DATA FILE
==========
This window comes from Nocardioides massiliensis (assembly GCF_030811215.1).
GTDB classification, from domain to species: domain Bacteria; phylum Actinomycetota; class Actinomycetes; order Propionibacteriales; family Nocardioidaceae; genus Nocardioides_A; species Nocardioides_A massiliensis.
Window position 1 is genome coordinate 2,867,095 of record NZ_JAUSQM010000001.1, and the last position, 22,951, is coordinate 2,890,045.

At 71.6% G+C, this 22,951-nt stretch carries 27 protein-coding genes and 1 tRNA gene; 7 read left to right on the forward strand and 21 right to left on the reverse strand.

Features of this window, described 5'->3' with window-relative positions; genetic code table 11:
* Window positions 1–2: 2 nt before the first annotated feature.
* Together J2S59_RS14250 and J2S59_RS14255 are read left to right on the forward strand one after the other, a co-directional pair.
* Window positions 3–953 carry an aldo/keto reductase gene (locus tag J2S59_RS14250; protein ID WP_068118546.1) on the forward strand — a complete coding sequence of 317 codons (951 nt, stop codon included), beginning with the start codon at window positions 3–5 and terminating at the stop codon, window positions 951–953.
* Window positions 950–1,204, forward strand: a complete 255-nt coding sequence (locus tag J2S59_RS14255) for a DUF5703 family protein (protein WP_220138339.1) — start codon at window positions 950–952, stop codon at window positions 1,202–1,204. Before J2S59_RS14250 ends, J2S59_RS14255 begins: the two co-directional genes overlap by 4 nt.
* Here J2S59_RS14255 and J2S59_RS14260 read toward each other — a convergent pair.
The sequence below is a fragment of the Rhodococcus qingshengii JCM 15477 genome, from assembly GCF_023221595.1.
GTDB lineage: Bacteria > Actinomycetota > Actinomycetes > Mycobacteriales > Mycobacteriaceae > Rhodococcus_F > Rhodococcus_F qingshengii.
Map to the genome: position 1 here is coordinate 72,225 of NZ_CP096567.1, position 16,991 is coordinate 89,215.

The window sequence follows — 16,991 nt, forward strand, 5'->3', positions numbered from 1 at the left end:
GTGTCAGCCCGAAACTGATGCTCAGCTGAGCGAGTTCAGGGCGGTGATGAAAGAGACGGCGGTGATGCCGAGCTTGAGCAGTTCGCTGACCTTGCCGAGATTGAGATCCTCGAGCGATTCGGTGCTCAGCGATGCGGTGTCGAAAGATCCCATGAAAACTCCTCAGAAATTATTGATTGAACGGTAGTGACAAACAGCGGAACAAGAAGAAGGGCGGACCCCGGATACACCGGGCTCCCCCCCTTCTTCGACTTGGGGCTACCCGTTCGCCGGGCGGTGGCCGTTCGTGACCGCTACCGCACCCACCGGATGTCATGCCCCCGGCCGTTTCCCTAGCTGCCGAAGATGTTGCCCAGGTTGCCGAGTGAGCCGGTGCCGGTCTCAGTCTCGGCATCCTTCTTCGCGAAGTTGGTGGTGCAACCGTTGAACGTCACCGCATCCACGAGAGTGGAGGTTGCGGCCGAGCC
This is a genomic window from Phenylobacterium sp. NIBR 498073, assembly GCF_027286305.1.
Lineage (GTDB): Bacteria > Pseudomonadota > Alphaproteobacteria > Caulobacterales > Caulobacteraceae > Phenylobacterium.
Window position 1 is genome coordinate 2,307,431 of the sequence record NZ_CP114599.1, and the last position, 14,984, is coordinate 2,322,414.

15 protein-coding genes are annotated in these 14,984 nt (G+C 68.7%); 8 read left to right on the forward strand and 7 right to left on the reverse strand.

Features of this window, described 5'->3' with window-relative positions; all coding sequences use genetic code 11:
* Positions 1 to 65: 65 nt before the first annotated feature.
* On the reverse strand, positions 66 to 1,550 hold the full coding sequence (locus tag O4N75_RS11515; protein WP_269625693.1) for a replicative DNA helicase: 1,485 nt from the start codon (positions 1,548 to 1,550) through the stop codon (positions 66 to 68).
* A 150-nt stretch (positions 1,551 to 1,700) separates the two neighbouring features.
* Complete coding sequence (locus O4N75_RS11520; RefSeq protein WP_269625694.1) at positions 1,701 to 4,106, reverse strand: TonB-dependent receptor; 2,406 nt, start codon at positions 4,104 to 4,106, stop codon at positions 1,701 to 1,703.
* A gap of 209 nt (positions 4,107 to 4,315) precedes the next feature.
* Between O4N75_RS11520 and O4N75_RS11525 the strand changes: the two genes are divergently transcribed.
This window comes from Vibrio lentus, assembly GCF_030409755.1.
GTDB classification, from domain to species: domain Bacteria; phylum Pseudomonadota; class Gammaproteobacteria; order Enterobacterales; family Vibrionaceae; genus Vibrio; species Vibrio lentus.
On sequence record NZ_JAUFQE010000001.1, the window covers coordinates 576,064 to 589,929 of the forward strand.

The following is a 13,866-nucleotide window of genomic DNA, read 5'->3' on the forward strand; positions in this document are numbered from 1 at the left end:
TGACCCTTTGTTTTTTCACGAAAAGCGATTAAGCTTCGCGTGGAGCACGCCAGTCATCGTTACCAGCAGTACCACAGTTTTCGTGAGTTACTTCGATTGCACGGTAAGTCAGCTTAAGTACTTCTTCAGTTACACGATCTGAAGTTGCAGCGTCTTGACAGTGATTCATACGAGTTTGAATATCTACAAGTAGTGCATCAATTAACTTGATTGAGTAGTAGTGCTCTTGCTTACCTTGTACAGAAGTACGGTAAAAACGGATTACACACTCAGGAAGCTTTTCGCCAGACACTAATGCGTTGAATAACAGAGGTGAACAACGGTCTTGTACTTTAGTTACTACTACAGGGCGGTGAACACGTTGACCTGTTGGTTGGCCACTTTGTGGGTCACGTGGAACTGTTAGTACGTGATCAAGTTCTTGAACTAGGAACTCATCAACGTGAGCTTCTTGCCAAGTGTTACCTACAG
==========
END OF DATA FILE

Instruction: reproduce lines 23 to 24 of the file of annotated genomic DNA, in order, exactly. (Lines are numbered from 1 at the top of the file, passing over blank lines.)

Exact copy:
* A 150-nt stretch (positions 1,551 to 1,700) separates the two neighbouring features.
* Complete coding sequence (locus O4N75_RS11520; RefSeq protein WP_269625694.1) at positions 1,701 to 4,106, reverse strand: TonB-dependent receptor; 2,406 nt, start codon at positions 4,104 to 4,106, stop codon at positions 1,701 to 1,703.